Texas Fertilizer Plant Didn't Heed Disclosure Rules Before Blast
Texas Fertilizer Plant Didn't Heed Disclosure Rules Before Blast
The fertilizer plant that exploded on Wednesday, obliterating part of a small Texas town and killing at least 14 people, had last year been storing 1,350 times the amount of ammonium nitrate that would normally trigger safety oversight by the U.S. Department of Homeland Security (DHS).
Yet a person familiar with DHS operations said the company that owns the plant, West Fertilizer, did not tell the agency about the potentially explosive fertilizer as it is required to do, leaving one of the principal regulators of ammonium nitrate—which can also be used in bomb-making—unaware of any danger there.
Fertilizer plants and depots must report to the DHS when they hold 400 lb (180 kg) or more of the substance. Filings this year with the Texas Department of State Health Services, which weren't shared with DHS, show the plant had 270 tons of it on hand last year.
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A U.S. congressman and several safety experts called into question on Friday whether incomplete disclosure or regulatory gridlock may have contributed to the disaster.
"It seems this manufacturer was willfully off the grid," Rep. Bennie Thompson, (D-MS), ranking member of the House Committee on Homeland Security, said in a statement. "This facility was known to have chemicals well above the threshold amount to be regulated under the Chemical Facility Anti-Terrorism Standards Act (CFATS), yet we understand that DHS did not even know the plant existed until it blew up."
Company officials did not return repeated calls seeking comment on its handling of chemicals and reporting practices. Late on Friday, plant owner Donald Adair released a general statement expressing sorrow over the incident but saying West Fertilizer would have little further comment while it cooperated with investigators to try to determine what happened.
"This tragedy will continue to hurt deeply for generations to come," Adair said in the statement.
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Failure to report significant volumes of hazardous chemicals at a site can lead the DHS to fine or shut down fertilizer operations, a person familiar with the agency's monitoring regime said. Though the DHS has the authority to carry out spot inspections at facilities, it has a small budget for that and only a "small number" of field auditors, the person said.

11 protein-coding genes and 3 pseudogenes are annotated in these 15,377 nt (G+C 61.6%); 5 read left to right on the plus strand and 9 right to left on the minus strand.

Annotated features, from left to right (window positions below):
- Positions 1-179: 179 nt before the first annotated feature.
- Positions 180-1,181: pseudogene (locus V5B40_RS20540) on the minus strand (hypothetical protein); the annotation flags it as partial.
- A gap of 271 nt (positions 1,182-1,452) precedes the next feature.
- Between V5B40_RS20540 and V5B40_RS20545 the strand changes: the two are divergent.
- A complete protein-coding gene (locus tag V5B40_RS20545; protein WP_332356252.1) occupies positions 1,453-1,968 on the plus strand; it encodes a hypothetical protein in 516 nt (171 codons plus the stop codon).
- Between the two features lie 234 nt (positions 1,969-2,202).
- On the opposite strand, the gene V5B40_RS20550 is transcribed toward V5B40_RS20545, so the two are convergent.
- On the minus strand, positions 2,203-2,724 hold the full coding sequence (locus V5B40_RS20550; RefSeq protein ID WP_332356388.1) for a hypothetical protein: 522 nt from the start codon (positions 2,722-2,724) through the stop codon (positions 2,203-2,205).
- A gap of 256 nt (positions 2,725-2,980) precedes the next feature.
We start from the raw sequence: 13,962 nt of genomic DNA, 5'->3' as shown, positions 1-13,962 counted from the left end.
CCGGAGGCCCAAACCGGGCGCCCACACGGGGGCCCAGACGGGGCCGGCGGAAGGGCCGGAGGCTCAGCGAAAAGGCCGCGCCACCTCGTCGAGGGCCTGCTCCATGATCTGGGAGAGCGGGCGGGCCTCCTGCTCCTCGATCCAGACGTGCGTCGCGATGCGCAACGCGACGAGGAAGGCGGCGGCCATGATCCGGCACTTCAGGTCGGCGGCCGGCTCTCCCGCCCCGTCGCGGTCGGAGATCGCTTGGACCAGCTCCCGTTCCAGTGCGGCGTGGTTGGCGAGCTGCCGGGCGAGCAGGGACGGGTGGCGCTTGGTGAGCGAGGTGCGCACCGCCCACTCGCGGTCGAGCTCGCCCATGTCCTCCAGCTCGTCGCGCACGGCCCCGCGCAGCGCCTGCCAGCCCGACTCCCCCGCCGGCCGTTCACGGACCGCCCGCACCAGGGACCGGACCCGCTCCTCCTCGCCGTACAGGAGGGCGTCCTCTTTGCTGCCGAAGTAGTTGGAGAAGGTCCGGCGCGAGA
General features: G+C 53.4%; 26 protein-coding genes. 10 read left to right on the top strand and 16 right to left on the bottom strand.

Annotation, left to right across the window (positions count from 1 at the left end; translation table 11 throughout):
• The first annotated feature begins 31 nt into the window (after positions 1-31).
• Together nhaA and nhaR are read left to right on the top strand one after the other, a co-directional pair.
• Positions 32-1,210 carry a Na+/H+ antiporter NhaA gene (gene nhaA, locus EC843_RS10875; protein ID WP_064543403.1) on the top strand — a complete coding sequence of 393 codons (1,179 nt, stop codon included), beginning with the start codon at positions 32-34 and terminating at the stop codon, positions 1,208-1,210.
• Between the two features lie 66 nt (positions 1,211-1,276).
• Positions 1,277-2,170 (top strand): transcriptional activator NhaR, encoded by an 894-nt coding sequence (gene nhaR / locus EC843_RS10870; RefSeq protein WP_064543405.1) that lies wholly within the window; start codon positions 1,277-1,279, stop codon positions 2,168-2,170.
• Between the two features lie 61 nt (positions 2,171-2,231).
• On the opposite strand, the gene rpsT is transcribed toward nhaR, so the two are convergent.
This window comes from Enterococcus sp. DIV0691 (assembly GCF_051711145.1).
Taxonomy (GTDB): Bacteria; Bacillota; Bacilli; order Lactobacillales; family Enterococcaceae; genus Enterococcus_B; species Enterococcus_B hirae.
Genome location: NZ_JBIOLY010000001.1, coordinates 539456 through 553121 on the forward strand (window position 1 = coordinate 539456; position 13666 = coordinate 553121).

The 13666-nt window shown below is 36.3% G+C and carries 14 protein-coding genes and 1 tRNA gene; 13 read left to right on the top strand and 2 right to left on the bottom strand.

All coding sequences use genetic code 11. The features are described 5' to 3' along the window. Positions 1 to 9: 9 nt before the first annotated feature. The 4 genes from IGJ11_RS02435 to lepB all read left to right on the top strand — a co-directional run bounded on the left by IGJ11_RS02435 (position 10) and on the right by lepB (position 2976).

Firms are responsible for self reporting the volumes of ammonium nitrate and other volatile chemicals they hold to the DHS, which then helps measure plant risks and devise security and safety plans based on them.
Since the agency never received any so-called top-screen report from West Fertilizer, the facility was not regulated or monitored by the DHS under its CFAT standards, largely designed to prevent sabotage of sites and to keep chemicals from falling into criminal hands.
The DHS focuses "specifically on enhancing security to reduce the risk of terrorism at certain high-risk chemical facilities," said agency spokesman Peter Boogaard. "The West Fertilizer Co. facility in West, Texas is not currently regulated under the CFATS program."
The West Fertilizer facility was subject to other reporting, permitting and safety programs, spread across at least seven state and federal agencies, a patchwork of regulation that critics say makes it difficult to ensure thorough oversight.
An expert in chemical safety standards said the two major federal government programs that are supposed to ensure chemical safety in industry—led by the Environmental Protection Agency (EPA) and Occupational Safety and Health Administration (OSHA)—do not regulate the handling or storage of ammonium nitrate. That task falls largely to the DHS and the local and state agencies that oversee emergency planning and response.